The way is cleared for JBS, a Brazil company, to buy two more Canadian owned packing plants, including one in Omaha. On March 26, the U.S. Department of Justice closed its anti-trust investigation of the proposed acquisition of two XL Four Star Beef slaughtering plants. By closing the investigation without taking any anti-trust enforcement action, the Justice Department has blessed JBS' merger proposal, observers say.
When the merger is complete, JBS will have a slaughter capacity in the United States of nearly 28,500 head per day -- making it by far the largest beefpacker in the U.S. as well as the world.
And, JBS is already the largest cattle feeder in the U.S., and as the largest cattle slaughterer, it will control the largest share of the wholesale U.S. beef market, said Bill Bullard of R-CALF USA, a watchdog group of U.S. cattle ranchers.
"It is now clear that the Obama Administration is afraid to interfere with the Brazilian monolith's plan to strip independent cattle producers of a competitive marketplace and to ultimately capture the live cattle supply chain away from independent U.S. cattle producers and feeders,” Bullard said.
Bullard said this is a recipe for a wholesale corporate takeover of the U.S. meat supply chain and monopolization of the meatpacking industry.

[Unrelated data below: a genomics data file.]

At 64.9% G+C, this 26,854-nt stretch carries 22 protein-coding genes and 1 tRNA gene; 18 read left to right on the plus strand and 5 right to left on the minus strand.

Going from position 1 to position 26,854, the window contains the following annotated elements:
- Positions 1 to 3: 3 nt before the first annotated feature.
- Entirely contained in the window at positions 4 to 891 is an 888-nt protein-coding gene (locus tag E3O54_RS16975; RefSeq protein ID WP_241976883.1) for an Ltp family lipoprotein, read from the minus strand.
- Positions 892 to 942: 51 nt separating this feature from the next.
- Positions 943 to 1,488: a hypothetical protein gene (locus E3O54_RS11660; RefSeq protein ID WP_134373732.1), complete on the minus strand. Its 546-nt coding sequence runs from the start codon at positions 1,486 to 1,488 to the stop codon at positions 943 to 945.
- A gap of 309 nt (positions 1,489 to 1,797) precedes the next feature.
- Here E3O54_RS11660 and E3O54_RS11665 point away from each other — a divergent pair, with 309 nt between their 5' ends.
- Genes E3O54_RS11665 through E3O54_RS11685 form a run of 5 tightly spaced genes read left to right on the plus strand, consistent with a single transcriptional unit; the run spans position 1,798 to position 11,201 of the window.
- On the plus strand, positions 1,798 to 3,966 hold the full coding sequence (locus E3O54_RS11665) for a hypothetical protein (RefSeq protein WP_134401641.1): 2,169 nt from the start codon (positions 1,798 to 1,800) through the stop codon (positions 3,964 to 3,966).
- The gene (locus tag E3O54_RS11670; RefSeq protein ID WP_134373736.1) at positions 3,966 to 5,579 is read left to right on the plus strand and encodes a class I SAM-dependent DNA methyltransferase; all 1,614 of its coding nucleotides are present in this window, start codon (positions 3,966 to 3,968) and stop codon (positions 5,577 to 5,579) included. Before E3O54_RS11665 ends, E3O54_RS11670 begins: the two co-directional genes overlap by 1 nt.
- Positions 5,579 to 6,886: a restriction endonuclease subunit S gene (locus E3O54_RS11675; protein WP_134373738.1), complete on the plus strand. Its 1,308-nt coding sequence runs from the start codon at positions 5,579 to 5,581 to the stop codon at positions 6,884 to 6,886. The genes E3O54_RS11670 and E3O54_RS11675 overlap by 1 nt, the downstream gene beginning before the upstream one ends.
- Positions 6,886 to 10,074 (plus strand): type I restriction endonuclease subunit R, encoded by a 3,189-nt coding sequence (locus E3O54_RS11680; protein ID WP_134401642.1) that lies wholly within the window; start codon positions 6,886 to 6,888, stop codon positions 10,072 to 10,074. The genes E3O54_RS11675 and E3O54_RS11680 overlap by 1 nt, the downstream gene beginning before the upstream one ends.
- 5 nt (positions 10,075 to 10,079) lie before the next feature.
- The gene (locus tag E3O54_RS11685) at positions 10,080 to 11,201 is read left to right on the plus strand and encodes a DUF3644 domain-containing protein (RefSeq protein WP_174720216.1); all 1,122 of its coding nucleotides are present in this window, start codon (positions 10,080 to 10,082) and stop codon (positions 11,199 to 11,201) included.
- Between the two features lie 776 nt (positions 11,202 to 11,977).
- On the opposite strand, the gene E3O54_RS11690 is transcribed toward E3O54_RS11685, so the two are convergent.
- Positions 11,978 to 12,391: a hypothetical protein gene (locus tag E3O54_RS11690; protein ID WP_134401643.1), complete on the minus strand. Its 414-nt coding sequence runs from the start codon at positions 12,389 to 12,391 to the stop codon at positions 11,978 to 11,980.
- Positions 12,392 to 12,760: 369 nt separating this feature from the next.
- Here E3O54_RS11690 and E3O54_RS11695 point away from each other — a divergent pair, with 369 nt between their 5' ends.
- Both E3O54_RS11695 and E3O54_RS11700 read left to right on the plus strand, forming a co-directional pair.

In October, JBS bought the XL Foods beef plant in Alberta, Canada, that was at the center of an E. coli outbreak and the largest beef recall in Canada.
The plant slaughtered one-third of the cattle in Canada. It closed in September after the e-coli outbreak, but reopened in December on a reduced capacity, according to a news report on ThePigSite.com. The XL plant once slaughtered about 25,000 bulls a year, but bull slaughter stopped in September and has not resumed there.
JBS also owns a packing plant in a beef plant in northern Utah and under the latest merger, will take over a plant in Nampa, Idaho.
JBS is also the owner of Swift Beef Company, which operates a packing plant in Grand Island.
Bullard: Bush was better
In 2008, the Justice Department under the George W. Bush administration successfully initiated antitrust enforcement to block JBS from acquiring the U.S.’s fourth-largest beef packer, National Beef Packing Co., Bullard said.
It was the first time since the 1920s that the government took an anti-trust action against a meat-packing merger, Bullard said.
"We were hopeful that action signaled the end to decades of lax antitrust enforcement and the beginning of a renewed awareness for the importance of preserving competition for independent cattle producers," Bullard said.
"Competition is the best form of regulation,” he said, “and the Justice Department is supposed to preserve competition by preventing mergers that reduce competition through the creation of monopolies.”